Priya Kambli was born in India. She moved to the United States at age 18 carrying her entire life in one suitcase. She began her artistic career in the States and her work has always been informed by this experience as a migrant.

She completed her BFA degree in Graphic Design from the University of Louisiana in Lafayette and continued on to receive a MFA degree in Photography from the University of Houston. She is currently Professor of Art at Truman State University in Kirksville, Missouri where she has taught for the last 17 years. In 2008 PhotoLucida awarded her a book publication prize for her project Color Falls Down which was published in 2010. 

Buttons For Eyes


Buttons for Eyes explores issues of loss, memory and my cultural hybrid identity by physically manipulating my old family photographs and then re-photographing those altered artifacts. In this series however the rules appear to be bending. Natural light, always a key ingredient in my work, becomes another material to manipulate; spilt into sparks, smeared into rainbows or shimmering back from the depths of powdered pigments, the light’s new-found mercurial nature is a clue to the rest. It tells us that though this work mythologizes the past and present it also plays game with them. It winks, pokes and inverts- suggesting joyousness, mixed with the loss and regret that accompanies us all. 


Why Truman State University? 

Truman State University is a liberal arts university dedicated to undergraduate education. The Art Department, which is part of the School of Arts and Letters, offers both a BA and BFA degrees in studio arts and a BFA degree in design. 

Currently there are a lot of changes happening in the studio arts program, two examples of these changes are- offering a major in photography (we currently only offer a minor) and offering a revised interdisciplinary specialty for the studio arts program so the students can more flexibly pursue multiple disciplines for their creative endeavors.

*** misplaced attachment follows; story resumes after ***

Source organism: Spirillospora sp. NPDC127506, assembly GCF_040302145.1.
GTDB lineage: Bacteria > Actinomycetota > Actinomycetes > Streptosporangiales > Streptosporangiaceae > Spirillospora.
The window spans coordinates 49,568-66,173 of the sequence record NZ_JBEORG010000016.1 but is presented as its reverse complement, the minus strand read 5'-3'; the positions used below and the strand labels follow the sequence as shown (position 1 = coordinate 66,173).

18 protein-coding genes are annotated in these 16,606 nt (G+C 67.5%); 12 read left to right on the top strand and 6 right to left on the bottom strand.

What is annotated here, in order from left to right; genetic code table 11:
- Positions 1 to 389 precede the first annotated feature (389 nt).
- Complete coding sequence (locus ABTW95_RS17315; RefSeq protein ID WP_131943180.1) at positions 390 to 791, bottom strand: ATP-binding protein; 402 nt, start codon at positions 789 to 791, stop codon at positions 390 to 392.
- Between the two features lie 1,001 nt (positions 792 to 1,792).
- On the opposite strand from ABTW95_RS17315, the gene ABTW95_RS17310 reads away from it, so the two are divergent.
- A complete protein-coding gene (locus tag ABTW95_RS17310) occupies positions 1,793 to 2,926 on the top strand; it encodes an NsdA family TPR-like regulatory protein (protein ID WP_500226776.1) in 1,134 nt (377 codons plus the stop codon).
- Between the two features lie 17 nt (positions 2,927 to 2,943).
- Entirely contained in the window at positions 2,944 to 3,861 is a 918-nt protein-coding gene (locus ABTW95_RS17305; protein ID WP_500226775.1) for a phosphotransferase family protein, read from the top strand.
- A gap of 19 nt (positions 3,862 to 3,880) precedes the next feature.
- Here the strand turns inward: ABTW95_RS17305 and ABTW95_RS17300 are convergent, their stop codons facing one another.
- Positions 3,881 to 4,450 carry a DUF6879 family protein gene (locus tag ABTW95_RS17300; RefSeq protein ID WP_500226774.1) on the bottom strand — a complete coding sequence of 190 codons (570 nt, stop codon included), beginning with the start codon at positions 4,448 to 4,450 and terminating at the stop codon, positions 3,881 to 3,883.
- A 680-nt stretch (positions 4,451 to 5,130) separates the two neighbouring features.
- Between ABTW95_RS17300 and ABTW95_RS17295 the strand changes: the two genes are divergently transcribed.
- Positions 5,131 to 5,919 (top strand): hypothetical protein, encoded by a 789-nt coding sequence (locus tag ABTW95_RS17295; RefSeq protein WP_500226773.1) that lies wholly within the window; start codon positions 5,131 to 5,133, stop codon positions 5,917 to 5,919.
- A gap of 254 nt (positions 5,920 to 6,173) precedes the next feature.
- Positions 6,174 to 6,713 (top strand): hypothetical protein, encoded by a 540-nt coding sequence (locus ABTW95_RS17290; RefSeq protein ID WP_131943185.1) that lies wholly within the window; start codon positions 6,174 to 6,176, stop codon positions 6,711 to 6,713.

Our department size is small, we currently have 13 faculty members in total for the three areas of Art History, Design and Studio (Fibers, Sculpture, Painting, Printmaking, Ceramics and soon - Photography). 

What courses do you teach? 

Each studio has an individual running the program and taking care of their respective studio. Since I am the only photography professor I cover everything in photography- at least everything that I can teach. Over the years I have taught and still teach: Darkroom photography, Digital Photography, Studio Photography, Alternative Process and Color Photography (although I haven’t taught this course in multiple years). All of us in studio also teach in the Foundation program, two of my favorite foundations classes to teach are figure drawing and three-dimensional design. We cater to undergraduate students only.

How does your program bridge the gap between traditional and contemporary photographic practices? 

I bridge the gap between traditional and contemporary photographic practices by having the students undertake courses in both areas and then, when they master these tools, I have them push the traditional boundaries of each respective medium through experimentation. I also teach an Alternative Processes course which is hybrid course and which essentially requires the students to work fluidly between digital and analogue media.

Describe the process of output for photographs.

Students are constantly encouraged to make work and prints. In both the darkroom and the digital courses. It’s hard to understand how to make a successful print until you actually work towards making one; making a successful print is a hard and complex task to undertake and I make sure we undertake this task constantly.

Describe the critique format. 

I am a firm believer of critical but constructive criticism. I feel it’s important for students to invest not only in their own work but also the work of their peers, and creating a safe space that allows for discussion and problem solving. All the critiques take place in the class. Anyone is free to attend, but only the students in that class are tend to be present. We try to host at least one visiting artist per semester and they do conduct studio visits.

Where can we keep up with your photo department online?